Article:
All this talk of phobias makes me think of horror movies, and how we watch them even though they scare us. Or because they scare us. Thus, today’s story: where teenage trypanophobics deliberately seek out vasovagal syncope just for kicks. It’s no dumber than huffing aerosol from a plastic bag, and probably a good deal safer!

Are you afraid of needles? What tips or tricks do you use to deal with it?

Medical Microfiction: Autonomic

AutoNoggin3000

Thank you for installing AutoNoggin3000. Your personalized brain optimization report is now loading.

Franklin clicked on the report’s Background Processes tab. Breathing.exe, digestion.exe… OldTaxReturns91.exe?! It took up 25% of his working memory. Franklin closed the program.

The clarity of his thought increased instantly. Curious, he reloaded OldTaxReturns91.exe. His processes dulled again as the ongoing sex tape in his head came back online.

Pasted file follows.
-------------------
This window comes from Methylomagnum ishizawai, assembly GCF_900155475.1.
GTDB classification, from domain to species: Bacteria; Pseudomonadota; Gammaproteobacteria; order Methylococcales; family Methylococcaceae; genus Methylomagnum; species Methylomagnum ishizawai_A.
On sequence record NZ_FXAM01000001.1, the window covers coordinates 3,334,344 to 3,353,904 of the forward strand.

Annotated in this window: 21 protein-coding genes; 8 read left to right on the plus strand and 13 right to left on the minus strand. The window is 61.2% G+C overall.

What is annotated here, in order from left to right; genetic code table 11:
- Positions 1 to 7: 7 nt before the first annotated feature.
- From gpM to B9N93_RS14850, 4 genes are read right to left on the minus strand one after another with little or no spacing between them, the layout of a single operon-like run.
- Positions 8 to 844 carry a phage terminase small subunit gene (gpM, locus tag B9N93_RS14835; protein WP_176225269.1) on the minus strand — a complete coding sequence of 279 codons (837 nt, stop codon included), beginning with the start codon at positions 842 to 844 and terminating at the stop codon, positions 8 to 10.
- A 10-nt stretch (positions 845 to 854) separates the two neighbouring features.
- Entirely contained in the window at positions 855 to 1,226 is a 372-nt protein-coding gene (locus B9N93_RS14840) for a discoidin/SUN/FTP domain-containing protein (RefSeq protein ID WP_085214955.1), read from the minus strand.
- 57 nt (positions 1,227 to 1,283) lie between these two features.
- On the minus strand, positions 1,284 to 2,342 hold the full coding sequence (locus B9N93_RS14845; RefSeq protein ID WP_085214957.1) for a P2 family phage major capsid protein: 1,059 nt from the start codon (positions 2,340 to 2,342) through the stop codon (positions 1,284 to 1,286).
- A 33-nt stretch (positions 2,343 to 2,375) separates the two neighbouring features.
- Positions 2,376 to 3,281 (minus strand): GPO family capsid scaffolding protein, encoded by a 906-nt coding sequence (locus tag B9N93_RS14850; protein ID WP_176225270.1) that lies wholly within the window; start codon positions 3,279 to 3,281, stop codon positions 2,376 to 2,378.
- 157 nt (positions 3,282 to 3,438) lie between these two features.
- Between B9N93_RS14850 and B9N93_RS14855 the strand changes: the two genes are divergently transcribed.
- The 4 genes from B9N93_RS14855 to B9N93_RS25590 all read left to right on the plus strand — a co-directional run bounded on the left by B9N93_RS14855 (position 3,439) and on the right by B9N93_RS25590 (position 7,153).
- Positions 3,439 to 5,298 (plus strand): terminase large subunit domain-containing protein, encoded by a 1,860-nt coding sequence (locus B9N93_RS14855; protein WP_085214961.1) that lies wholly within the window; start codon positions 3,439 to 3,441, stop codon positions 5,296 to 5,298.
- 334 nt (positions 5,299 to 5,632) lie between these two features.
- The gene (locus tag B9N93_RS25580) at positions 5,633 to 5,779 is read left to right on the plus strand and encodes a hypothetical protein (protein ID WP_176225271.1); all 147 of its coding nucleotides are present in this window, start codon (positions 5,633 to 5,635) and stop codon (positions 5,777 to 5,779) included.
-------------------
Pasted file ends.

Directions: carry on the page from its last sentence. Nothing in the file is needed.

Excited by this discovery, Franklin skimmed the report for other unnecessary processes. Like this one with a turntable icon: DemBeats.exe. That must turn off the earworms. He terminated it.

The coroner’s report called his death a heart attack.

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A Turntable!
Crank up DemBeats.exe!

The autonomic nervous system is the part of your nervous system responsible for the things your body does automatically. These are processes that happen regardless of whether you consciously think about them or not. Things like breathing, digestion, salivating, heart rate, and yes, sexual arousal.

Heart rate’s an interesting one. Heart muscle, also called cardiac muscle, is the only muscle in the body that produces its own electrical signals allowing it to contract. To put it anther way, your heart is a completely closed system. If given a continuous supply of nutrition and oxygen, your heart will go on beating without you. Past experiments have kept animal heart cells alive in the lab for years without bodies. More recently, there’s research in the works that allows you to drop a “dead” heart into a chemical cocktail that’ll start it right back up. That’s why in the medical world, life and death aren’t defined by heartbeat alone (it’s a combination of things, but that’s a topic for another day).